Tracee Ellis Ross stars as bubbly anesthesiologist Dr. Rainbow Johnson on the Emmy-nominated show Black-ish.
Her character is kindhearted, intelligent, and always willing to stand up for herself and others when injustices present themselves.
Well, it looks like art is imitating life, because Tracee is doing the same thing off screen. During a recent interview on the Los Angeles Times Can't Stop Watching podcast, the 47-year-old actor explained how she fought to avoid her character falling into the "domestic wife" stereotype.
When asked about taking on the role of "sitcom wife," Tracee responded: "What I did speak up about from the beginning was, 'Why am I carrying laundry? Why am I the person in the kitchen cooking right now, when this has nothing to do with the scene?'"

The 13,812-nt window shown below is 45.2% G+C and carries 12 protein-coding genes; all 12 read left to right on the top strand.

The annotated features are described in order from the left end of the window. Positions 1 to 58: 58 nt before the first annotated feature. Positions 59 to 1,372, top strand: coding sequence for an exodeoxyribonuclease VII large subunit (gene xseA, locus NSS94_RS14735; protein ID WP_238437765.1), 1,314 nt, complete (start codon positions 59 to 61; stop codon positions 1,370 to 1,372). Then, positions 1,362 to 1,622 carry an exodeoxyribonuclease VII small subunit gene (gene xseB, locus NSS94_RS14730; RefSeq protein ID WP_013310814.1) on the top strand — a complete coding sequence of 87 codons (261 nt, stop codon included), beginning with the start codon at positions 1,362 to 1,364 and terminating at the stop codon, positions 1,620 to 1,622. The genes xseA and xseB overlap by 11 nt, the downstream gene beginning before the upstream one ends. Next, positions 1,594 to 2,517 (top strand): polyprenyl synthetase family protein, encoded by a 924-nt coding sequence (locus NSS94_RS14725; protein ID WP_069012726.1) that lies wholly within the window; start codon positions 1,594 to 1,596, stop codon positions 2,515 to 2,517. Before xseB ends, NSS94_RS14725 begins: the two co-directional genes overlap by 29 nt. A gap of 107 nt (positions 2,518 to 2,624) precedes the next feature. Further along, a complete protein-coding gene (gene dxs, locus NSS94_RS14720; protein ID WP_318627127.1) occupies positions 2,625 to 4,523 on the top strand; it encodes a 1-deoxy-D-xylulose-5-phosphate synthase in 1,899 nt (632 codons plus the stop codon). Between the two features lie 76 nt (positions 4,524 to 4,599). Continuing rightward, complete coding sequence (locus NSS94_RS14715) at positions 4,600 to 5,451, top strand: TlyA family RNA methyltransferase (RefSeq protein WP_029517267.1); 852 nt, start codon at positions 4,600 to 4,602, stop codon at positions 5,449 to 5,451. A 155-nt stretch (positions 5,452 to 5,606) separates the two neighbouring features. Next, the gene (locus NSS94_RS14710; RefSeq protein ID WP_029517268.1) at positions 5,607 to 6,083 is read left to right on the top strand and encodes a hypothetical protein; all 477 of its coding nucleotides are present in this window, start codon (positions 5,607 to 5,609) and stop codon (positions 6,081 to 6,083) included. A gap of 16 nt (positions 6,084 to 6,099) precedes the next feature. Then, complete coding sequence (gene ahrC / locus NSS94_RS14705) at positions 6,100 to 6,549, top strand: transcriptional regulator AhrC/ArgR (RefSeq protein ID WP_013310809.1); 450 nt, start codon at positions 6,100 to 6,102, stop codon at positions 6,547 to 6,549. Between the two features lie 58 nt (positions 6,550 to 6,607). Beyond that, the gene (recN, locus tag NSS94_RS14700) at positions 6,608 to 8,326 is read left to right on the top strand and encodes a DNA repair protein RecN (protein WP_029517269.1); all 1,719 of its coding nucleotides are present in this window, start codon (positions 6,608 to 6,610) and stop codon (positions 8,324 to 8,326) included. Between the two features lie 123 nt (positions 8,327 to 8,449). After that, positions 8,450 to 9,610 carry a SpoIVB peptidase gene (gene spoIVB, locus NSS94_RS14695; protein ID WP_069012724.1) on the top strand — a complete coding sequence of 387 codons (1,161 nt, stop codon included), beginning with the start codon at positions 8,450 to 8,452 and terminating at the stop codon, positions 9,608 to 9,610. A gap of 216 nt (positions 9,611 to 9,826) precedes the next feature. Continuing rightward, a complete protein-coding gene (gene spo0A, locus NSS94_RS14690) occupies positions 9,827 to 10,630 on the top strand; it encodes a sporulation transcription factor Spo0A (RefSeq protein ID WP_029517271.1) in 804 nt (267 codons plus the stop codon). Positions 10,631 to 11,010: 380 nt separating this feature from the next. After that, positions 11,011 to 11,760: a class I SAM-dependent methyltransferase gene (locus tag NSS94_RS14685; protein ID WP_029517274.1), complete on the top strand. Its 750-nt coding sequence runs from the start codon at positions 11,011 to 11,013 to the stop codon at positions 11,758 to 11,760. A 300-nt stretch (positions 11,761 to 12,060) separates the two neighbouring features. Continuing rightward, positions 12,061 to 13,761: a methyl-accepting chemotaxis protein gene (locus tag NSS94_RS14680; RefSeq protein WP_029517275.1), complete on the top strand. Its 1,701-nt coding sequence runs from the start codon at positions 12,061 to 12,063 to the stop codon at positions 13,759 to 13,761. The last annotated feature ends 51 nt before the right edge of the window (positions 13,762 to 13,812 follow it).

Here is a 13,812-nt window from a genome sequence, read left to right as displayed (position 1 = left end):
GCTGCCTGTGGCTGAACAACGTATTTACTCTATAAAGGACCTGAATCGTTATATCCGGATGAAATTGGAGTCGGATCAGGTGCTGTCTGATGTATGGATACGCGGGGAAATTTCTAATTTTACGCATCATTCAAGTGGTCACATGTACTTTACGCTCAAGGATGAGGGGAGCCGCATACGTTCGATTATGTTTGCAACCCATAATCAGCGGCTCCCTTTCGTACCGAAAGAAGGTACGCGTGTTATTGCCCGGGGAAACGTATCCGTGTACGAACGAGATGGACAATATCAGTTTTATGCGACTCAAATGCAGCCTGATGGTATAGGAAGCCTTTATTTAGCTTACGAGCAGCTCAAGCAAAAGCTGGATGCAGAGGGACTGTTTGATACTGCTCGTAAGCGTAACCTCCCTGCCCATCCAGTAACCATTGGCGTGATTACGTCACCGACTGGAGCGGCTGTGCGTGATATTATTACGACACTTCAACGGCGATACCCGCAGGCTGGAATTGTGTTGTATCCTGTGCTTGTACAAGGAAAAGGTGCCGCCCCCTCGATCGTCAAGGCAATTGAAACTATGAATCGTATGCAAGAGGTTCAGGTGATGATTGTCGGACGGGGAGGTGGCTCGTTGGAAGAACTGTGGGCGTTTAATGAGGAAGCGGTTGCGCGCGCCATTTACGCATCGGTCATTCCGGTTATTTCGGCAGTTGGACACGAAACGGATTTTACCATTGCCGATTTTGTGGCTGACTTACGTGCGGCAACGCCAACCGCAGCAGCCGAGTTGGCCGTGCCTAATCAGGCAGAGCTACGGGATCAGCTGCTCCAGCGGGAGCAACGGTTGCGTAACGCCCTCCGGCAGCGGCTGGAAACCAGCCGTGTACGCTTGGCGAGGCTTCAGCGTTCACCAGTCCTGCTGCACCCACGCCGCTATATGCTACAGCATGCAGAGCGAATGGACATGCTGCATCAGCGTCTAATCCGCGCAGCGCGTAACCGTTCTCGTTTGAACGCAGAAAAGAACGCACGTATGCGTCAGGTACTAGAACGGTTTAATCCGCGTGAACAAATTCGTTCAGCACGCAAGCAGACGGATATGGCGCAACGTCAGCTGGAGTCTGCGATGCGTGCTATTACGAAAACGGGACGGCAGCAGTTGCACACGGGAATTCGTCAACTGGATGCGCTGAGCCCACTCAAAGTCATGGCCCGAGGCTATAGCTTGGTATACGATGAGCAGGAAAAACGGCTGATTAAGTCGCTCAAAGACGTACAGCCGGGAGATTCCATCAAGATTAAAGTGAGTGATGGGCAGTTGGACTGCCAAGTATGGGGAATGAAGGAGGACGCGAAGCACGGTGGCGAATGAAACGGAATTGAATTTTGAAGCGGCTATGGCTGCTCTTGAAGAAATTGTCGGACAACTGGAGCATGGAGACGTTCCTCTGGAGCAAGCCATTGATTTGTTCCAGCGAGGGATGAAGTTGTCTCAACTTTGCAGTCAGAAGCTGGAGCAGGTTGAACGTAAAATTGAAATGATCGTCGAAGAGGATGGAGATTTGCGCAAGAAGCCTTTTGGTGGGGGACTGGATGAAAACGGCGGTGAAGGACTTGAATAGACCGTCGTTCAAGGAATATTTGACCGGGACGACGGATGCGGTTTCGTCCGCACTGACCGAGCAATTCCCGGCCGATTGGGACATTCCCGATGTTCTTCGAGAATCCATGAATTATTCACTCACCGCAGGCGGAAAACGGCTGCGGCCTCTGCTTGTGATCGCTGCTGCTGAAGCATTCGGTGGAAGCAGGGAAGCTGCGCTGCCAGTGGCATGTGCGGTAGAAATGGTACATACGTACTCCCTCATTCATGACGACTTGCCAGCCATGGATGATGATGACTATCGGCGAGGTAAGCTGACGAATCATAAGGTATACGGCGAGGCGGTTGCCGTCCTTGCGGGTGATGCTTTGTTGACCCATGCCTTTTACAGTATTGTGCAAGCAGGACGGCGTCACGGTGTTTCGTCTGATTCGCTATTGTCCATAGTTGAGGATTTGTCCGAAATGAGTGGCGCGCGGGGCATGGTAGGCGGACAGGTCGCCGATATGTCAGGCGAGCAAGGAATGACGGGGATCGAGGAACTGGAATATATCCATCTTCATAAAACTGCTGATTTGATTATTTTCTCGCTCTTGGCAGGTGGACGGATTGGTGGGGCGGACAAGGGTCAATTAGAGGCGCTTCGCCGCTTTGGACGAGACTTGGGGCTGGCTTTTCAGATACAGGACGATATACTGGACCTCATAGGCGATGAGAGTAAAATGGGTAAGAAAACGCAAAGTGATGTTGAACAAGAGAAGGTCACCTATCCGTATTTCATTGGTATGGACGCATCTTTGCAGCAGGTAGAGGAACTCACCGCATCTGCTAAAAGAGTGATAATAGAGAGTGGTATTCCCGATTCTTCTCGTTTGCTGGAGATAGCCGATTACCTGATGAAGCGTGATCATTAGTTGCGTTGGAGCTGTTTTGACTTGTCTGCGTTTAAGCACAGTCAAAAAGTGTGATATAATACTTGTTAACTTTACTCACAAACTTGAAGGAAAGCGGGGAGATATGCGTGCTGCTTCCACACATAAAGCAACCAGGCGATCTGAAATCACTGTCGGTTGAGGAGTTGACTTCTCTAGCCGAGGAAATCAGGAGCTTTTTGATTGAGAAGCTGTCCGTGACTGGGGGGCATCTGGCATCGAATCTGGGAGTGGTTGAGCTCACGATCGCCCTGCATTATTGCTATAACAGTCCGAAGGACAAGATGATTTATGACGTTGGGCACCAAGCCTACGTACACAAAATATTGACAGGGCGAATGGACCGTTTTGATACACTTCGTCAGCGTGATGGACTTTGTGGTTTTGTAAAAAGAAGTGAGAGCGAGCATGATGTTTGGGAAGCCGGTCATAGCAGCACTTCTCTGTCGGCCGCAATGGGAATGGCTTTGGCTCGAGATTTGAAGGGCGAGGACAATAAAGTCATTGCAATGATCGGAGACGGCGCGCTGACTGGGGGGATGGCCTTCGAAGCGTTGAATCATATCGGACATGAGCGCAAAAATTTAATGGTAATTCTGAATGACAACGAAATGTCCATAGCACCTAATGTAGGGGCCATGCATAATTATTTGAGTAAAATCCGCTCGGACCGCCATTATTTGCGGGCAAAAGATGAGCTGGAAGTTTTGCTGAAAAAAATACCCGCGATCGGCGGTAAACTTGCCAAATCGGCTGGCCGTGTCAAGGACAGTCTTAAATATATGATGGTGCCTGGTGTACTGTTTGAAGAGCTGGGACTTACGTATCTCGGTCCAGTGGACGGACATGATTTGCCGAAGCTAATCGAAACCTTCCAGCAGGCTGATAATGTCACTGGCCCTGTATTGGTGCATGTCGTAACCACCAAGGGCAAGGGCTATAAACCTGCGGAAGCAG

"Even sometimes when it does have something to do with the scene. And I started coining them as 'lady chores.' Why am I doing the lady chores?"
"Can’t Anthony Anderson do the lady chore? Because I don’t believe they’re lady chores. I believe they’re house chores."
The Golden Globe winner went on to explain the complexities of relationships and the importance of portraying various relationship dynamics on screen.
"I don’t believe that we should assume," Tracee continued. "Because I believe every relationship is a negotiation between two people about what each of them feels comfortable doing."
"I think the more that we portray that on television, the more that that becomes the reality out in the world, or matches the reality that the world actually is."
Advocating for what's right is nothing new to Tracee. In fact, she's remained true to her activist spirit throughout her career, dating all the way back to when she worked as a magazine fashion editor in New York.
To learn more about Tracee and the things she takes into consideration before speaking out, be sure to listen to her full Can't Stop Watching interview.
Los Angeles Times
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